with 15lb clubs.  Check this demo out


After months of practise I attended the first UK certification in Slough UK, attended by people from all over Europe and beyond at Vik Hothi’s centre IMAS UK.  Thankfully I passed this gruelling fitness test and felt a great sense of honour and achievement.

It was also a great honour to meet Scott Sonnon as well as European head coach Alberto Galazzi

One year on and I have benefitted greatly from being a CST instructor.  I understand human movement so well now and have a good idea on understanding proper human biomechanics. This is particularly important when deciding what kinds of exercises to give to people.  The actual exercise programme resulting from CST is TACFIT where the aim is to condition ourselves physically and mentally for the challenges we face in life.  An integretive programme where there is a lot of emphasis on breathing, recovery and mobility and where the exercises do not comprmise any of the aforementioned, unlike with other systems where the actual exercises can involve a higher than normal level of good mobility which does not suit most 21st century desk-jockeys.

So my journey took me to Florence where there was a convention for all European based instructors.  I was thoroughly impresses by the Italian boys and girls who look very committed and enthusiastic about what we are involved in.  My aim is to now prepare for my Tacfit certification and my CST retesting, hopefully ending with attending the TACFIT bootcamp in Capri this time next year.  I am excited about this journey and know that in following it I can find the fittest version of myself so I invite all readers to do the same.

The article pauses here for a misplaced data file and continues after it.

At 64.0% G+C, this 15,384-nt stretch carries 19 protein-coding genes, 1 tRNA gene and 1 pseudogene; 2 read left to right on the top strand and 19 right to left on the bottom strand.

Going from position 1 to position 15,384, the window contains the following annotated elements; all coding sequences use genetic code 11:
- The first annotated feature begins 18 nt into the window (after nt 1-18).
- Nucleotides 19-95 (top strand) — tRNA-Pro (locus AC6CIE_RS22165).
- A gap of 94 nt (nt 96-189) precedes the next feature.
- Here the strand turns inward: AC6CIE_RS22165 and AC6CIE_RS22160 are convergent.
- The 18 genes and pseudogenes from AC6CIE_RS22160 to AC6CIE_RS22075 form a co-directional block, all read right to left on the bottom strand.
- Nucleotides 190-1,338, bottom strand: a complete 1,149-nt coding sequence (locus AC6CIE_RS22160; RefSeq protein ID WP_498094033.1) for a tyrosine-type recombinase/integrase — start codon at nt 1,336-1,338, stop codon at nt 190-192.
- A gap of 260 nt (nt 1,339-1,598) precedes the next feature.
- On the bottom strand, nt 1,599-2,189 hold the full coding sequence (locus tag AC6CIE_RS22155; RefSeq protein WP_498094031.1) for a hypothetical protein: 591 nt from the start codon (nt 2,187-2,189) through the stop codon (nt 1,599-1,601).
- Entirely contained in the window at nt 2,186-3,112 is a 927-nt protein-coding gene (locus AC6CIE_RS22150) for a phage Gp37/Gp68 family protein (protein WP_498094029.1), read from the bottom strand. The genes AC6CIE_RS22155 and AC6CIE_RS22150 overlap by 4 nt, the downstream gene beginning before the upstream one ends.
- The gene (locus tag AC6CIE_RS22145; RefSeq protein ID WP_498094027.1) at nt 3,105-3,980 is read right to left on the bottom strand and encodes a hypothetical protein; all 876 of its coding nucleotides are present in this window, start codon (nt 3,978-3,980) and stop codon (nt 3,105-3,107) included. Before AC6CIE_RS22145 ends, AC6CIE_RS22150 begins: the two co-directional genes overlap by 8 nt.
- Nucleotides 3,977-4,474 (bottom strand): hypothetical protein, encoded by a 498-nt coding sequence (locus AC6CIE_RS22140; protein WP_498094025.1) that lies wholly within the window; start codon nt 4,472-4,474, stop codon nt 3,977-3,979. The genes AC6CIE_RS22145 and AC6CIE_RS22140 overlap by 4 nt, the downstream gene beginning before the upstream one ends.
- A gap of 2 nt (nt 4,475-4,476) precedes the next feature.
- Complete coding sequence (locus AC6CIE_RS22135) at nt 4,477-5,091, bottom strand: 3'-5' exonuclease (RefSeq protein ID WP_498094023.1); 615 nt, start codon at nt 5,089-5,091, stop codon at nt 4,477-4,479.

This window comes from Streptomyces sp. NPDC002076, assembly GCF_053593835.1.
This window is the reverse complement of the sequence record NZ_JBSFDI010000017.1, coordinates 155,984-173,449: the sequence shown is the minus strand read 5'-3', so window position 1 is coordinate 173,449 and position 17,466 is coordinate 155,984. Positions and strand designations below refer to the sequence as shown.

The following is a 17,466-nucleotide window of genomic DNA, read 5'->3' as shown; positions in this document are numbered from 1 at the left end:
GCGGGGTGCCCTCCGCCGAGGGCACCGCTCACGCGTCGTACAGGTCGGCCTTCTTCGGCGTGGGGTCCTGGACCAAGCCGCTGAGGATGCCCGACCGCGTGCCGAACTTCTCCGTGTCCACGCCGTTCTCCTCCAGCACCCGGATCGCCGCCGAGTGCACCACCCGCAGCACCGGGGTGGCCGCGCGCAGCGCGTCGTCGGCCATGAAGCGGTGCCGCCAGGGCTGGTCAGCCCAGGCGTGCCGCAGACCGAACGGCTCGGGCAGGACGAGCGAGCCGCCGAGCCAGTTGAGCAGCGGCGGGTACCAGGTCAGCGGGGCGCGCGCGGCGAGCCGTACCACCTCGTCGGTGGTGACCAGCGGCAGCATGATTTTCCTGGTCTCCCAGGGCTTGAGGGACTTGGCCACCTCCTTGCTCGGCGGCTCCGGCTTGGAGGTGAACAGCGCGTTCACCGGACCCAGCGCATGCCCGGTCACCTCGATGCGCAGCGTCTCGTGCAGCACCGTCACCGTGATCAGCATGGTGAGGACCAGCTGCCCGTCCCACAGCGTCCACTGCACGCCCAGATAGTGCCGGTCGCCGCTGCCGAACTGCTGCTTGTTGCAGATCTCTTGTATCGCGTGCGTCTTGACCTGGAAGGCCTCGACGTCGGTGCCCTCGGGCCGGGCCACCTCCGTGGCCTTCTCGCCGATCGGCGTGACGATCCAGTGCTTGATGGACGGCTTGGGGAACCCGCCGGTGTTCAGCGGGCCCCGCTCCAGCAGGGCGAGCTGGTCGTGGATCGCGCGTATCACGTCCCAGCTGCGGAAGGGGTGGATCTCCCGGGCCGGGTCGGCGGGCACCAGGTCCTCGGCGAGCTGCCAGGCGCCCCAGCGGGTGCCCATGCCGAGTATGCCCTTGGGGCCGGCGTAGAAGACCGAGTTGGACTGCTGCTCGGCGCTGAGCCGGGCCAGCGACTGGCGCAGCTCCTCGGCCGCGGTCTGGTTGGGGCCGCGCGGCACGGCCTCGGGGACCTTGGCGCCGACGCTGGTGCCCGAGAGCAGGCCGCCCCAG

Tacfit classes are held every week at Diego Core’s Centre the link for which is above (like on his name).  So come along and try something different and do things you never thought you could do.

Tuscany Baby!

If you just want to go for a little weeekend chill, experience a different environment, nice weather and nice food for the weekend, and at minimal cost, this is an ideal place I feel.  Speaking as someone living in the UK, flights are relatively cheap. I got mine for around £100 pounds return on Ryanair, booked four months in advance.  If you decided to leave Friday and return Monday it would be cheaper but then you’d be paying more for accommodation.  As for hotels then on sites like booking.com you will be able to find something decent for 45euros a night.  I stayed in the Holiday Inn in a quiet little suburb called Rovezzano.


Flying into Pisa is both cheaper and more convenient.  A bus from here to the city and then into the Square of Miracles is so straightforward and there are always people around to help you.  It’s unbelievable how fast you can leave London and then be standing in front of the leaning tower in a matter of hours.  Just make sure you purchase your ticket at the airport then validate the ticket on the machine once you board the bus.  This leads me to stating that you must ensure you pay for your ticket.  I actually incurred a fine thinking that no inspector would come on a Sunday.  Will never make that mistake again.  Your stop for the piazza dei miracoli is clearly stated and about ten stops from the airport.  This is the view once you enter the square